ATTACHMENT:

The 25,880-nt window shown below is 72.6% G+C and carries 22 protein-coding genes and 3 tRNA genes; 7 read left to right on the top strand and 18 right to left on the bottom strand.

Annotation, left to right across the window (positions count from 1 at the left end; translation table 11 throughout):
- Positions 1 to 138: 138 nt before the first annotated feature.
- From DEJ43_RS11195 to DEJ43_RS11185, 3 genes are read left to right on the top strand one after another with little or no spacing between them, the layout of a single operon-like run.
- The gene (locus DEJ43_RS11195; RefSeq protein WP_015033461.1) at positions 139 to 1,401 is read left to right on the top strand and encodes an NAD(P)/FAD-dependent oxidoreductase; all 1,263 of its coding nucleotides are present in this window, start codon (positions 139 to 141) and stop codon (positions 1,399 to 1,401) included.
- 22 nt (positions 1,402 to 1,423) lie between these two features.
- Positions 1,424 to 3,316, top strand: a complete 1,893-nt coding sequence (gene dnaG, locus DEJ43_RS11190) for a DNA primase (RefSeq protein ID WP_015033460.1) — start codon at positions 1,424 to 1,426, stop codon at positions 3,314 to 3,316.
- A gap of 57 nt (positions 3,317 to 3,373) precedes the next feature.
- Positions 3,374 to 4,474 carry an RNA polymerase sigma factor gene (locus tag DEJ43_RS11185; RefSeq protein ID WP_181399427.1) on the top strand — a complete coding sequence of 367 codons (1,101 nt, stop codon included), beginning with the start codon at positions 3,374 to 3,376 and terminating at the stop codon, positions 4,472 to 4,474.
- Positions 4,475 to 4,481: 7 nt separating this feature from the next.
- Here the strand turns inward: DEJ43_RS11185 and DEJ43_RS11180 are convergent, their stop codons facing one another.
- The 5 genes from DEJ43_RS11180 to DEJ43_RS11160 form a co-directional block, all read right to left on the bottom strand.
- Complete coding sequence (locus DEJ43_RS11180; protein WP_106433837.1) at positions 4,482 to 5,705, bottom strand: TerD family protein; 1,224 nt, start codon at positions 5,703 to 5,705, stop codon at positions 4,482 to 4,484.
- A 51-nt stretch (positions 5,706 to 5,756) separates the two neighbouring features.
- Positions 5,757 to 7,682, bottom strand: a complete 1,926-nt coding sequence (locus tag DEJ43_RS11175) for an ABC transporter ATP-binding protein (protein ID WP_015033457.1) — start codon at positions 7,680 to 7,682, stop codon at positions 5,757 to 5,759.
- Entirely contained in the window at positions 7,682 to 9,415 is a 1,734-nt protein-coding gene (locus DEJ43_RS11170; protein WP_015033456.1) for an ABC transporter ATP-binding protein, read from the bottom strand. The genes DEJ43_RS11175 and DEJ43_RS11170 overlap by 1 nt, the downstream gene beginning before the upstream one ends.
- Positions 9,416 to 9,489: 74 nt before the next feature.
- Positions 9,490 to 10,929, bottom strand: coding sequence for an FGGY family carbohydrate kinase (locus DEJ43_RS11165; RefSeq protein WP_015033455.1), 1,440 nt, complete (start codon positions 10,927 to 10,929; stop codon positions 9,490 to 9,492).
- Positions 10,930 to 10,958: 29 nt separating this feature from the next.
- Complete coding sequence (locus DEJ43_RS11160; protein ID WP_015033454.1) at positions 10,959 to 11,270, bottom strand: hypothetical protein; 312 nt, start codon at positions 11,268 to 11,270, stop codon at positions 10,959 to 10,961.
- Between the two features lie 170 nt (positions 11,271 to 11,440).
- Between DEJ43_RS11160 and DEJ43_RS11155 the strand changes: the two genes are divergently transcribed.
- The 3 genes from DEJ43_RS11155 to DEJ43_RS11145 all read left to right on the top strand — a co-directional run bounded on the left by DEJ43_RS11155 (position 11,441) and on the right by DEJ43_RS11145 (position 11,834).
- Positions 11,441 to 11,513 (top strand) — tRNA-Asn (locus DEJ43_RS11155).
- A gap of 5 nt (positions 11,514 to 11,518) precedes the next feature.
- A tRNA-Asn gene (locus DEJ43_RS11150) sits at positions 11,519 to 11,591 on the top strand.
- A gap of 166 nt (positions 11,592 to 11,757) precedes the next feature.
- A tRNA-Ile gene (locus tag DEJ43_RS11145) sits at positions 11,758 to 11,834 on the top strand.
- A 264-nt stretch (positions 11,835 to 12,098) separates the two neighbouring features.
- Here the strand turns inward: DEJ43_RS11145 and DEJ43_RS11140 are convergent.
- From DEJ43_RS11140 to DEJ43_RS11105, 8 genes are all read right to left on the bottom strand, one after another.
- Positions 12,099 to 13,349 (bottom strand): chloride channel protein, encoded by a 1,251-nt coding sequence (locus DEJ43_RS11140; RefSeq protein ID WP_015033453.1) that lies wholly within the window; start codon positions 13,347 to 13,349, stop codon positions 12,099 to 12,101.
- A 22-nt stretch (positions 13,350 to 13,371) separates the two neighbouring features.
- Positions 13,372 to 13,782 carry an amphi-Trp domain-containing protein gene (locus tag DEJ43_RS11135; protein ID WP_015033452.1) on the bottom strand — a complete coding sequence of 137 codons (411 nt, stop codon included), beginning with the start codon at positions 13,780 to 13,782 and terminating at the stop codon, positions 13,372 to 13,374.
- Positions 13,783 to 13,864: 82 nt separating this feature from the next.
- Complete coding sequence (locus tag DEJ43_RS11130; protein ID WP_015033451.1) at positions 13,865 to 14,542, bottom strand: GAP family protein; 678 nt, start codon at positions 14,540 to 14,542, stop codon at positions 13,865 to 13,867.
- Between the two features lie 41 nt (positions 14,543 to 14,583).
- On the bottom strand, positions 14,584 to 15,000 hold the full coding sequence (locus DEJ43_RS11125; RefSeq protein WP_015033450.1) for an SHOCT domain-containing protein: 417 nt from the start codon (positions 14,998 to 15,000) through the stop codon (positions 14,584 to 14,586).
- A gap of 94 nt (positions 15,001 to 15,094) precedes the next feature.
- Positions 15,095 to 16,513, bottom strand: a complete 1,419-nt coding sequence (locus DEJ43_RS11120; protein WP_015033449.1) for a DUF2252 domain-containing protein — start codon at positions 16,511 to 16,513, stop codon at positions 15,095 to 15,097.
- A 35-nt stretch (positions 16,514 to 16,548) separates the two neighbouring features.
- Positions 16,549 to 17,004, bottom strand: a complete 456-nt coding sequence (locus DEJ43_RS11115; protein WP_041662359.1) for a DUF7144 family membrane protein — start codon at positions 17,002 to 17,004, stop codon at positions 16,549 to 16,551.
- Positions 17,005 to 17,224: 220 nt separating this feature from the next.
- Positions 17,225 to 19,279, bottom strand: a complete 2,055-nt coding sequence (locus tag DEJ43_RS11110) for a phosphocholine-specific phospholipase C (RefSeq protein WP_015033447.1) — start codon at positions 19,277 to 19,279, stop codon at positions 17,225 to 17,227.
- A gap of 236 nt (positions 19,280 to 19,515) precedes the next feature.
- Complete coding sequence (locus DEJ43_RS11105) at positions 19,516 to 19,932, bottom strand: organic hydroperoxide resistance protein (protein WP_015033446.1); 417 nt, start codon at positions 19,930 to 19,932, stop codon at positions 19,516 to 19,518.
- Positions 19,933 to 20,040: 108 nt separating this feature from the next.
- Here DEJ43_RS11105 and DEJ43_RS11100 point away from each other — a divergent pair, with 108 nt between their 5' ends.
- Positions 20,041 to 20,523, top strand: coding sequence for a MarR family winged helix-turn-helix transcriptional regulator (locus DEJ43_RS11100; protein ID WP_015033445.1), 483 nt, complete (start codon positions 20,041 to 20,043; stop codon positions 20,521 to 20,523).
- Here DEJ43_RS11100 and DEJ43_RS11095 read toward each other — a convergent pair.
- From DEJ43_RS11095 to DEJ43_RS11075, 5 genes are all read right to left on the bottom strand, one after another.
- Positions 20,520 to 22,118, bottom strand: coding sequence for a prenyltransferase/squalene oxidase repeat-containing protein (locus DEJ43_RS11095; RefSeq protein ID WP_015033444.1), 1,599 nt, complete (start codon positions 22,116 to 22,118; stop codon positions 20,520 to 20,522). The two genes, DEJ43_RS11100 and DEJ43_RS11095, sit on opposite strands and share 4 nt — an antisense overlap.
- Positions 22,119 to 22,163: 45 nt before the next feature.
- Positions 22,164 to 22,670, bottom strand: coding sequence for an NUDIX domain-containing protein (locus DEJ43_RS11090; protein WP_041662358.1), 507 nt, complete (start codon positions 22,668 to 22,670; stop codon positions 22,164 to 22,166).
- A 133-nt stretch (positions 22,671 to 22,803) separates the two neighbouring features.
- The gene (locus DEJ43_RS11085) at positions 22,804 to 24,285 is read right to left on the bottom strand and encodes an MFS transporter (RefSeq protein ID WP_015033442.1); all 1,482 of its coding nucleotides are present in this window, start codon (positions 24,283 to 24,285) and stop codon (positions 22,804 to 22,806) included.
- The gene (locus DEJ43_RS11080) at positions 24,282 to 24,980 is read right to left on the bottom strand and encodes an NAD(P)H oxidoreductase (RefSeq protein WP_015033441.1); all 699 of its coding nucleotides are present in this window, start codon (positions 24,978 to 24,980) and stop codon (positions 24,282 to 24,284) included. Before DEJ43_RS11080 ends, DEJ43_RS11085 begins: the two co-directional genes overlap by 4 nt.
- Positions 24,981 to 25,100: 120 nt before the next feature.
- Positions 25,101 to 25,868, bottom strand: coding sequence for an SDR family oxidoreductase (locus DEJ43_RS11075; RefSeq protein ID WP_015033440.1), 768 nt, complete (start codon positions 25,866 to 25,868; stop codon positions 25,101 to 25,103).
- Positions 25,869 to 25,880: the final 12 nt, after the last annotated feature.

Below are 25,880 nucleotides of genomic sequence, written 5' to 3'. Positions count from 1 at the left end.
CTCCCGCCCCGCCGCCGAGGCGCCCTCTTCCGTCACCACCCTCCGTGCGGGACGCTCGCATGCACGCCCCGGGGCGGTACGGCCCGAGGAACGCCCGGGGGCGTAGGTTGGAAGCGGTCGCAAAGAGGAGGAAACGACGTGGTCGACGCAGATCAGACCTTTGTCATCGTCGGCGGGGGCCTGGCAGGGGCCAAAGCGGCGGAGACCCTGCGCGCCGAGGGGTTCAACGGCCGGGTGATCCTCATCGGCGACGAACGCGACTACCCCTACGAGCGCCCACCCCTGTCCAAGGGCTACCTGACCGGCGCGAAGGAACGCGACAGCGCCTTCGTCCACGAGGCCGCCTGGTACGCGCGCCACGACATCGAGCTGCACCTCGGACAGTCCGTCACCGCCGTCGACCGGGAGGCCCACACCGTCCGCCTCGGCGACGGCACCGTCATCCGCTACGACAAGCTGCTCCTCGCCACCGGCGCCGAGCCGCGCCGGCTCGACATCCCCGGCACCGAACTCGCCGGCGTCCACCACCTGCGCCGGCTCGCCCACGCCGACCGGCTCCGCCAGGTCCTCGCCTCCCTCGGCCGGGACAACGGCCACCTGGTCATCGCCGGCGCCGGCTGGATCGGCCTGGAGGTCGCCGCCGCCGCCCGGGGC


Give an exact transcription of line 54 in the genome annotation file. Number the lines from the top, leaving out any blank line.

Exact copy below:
- Positions 22,164 to 22,670, bottom strand: coding sequence for an NUDIX domain-containing protein (locus DEJ43_RS11090; protein WP_041662358.1), 507 nt, complete (start codon positions 22,668 to 22,670; stop codon positions 22,164 to 22,166).